Note: Interested in a comprehensive SEO strategy that is catered to your brand and products? Contact us here.
4. We present all options in the guide
You want the guide to be as inclusive as you can, even including products you may not sell. This will help build trust in your brand and increase your reputation as an authority in your market.
If a consumer is trying to decide between two types of insulation, and one of them isn’t included in the guide, it can stick out. That consumer will be less inclined trust the guide (and your brand) when they’re ready to make a purchase.
If you don’t carry what they were looking for, a guide can potentially explain why another product may be better. But it’s still important to provide all options within the guide so the user knows that you are giving them the full story.
5. We (sometimes) gate buyer’s guides with longer research periods
The decision to publish a guide directly on a site or gate it behind a form depends on the goals of the client and the potential for that specific topic.
Most often, we recommend publishing the guide directly on the site. A thorough buyer’s guide is a great linkable asset and can be a great option to help with link building efforts.
However, there are still some cases where it may make sense to put a guide behind a form.
For products with much longer research processes, being able to send follow-up emails can be greatly beneficial. When we’ve chosen to gate a guide, we’ve seen both the buyer’s guide and follow up emails lead to sales.
If you choose to offer your guide as a download, your landing page is crucial.
People are also much more likely to offer their email address to get help making bigger purchases, but they need to be assured that this guide is worthwhile. A landing page should offer an overview of the guide, the benefits to reading it, and highlights about what they’ll find.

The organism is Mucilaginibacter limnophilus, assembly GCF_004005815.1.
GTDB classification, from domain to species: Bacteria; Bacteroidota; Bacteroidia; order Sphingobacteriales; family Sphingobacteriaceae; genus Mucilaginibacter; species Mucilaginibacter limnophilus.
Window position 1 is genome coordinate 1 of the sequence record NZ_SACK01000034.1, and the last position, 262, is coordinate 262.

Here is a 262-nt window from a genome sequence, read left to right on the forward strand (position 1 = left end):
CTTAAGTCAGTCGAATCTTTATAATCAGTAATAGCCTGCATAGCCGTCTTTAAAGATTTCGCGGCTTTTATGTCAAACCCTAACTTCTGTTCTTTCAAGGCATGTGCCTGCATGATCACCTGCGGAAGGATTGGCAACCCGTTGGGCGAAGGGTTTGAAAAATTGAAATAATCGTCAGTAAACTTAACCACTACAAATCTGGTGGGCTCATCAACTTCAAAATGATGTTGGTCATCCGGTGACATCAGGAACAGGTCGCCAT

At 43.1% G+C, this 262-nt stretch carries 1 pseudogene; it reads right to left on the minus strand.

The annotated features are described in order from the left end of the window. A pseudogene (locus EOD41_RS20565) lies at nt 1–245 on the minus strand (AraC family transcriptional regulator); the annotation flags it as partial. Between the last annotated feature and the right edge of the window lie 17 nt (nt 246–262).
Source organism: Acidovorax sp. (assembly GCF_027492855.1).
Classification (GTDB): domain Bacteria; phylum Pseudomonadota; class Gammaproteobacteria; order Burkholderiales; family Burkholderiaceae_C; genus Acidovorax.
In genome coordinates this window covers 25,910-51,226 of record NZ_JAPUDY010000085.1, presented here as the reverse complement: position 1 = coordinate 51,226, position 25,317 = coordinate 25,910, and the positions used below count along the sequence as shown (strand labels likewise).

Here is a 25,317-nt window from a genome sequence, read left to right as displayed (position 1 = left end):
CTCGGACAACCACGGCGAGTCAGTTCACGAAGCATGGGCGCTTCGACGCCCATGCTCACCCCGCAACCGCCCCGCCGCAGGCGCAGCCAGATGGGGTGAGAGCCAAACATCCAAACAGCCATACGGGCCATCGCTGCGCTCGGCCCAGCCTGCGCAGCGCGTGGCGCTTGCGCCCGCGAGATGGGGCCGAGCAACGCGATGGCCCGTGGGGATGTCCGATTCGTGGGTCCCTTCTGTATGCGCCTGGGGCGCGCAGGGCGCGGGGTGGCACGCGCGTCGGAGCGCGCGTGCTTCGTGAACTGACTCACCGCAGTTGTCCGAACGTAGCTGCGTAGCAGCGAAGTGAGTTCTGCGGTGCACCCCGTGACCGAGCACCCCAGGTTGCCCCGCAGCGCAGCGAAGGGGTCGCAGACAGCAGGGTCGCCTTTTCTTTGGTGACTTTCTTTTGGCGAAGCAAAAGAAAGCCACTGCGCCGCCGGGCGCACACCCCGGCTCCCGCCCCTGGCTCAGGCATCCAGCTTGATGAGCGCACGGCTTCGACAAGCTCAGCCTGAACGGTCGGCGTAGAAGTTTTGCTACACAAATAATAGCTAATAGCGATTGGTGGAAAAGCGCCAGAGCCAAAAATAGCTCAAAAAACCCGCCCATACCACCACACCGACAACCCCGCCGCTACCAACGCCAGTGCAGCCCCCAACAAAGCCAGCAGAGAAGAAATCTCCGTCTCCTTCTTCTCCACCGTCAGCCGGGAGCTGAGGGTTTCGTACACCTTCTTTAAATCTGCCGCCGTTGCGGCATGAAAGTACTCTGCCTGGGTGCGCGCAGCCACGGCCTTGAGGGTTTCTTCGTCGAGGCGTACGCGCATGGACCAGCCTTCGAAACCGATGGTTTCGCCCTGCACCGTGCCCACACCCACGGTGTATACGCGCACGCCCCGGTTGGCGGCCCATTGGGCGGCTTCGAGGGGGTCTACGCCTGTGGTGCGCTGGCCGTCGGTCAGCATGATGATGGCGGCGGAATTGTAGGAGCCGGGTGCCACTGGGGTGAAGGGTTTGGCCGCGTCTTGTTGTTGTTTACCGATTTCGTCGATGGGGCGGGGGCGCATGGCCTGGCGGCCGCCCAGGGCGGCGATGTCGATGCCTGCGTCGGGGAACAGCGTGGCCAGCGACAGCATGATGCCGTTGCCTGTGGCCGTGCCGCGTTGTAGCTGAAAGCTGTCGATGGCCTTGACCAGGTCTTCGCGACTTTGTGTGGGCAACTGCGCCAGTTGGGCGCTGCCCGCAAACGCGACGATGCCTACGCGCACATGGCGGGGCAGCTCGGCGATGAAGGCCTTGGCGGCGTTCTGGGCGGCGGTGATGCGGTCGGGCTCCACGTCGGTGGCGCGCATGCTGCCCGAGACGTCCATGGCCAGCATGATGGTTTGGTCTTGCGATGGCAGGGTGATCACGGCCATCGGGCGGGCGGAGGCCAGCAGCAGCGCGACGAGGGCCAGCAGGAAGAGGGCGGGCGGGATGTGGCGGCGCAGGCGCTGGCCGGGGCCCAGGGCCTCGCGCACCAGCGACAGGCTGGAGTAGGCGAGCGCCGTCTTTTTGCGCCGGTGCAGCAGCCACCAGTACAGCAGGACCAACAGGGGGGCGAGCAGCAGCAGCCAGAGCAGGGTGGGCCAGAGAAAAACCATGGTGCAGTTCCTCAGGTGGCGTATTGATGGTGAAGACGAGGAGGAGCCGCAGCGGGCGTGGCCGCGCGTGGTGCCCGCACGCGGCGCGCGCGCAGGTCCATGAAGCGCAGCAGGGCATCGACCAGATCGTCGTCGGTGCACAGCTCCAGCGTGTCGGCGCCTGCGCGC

And since the majority of the guide isn’t found on your site, the landing page also needs to be optimized for SEO, including relevant keywords that people would search for to find the guide.
6. In follow-up emails, we focus on helpful buying advice first, and then focus on the products
For gated guides that we send via email, we commonly send 3-6 follow-up emails, depending on the product. Here’s an example of an outline follow-up email flow:
- The first email offers a link to the PDF version of the buyer’s guide as well as offering help the user needs. This email tends to not lead to as many conversions, but it has high open rates and shows users that this company cares about being helpful.
- The second email links to blog posts about the topic for further help.
- The third offers top systems the company recommends.
- The fourth email includes coupon codes.
- The fifth is a reminder that their coupons will expire after so many days.
- Lastly, depending on the typical buying cycle, we send one final email asking if they still need help or if they bought a product somewhere else.
Overall, the point of emails that follow a buyer’s guide should be geared toward helping consumers make a complicated buying decision. These emails can lead to sales. They also help grow a long-term relationship with those consumers.
Buyer’s guides can grow long-term relationships with customers
Buyer’s guides aren’t just about making a sale on one particular product. Along with the follow-up emails and other educational information on your site, your company becomes a trusted resource for making purchase decisions.
If you’re interested in this type of content marketing — or anything related — but unsure where to start, we can help. Contact us here.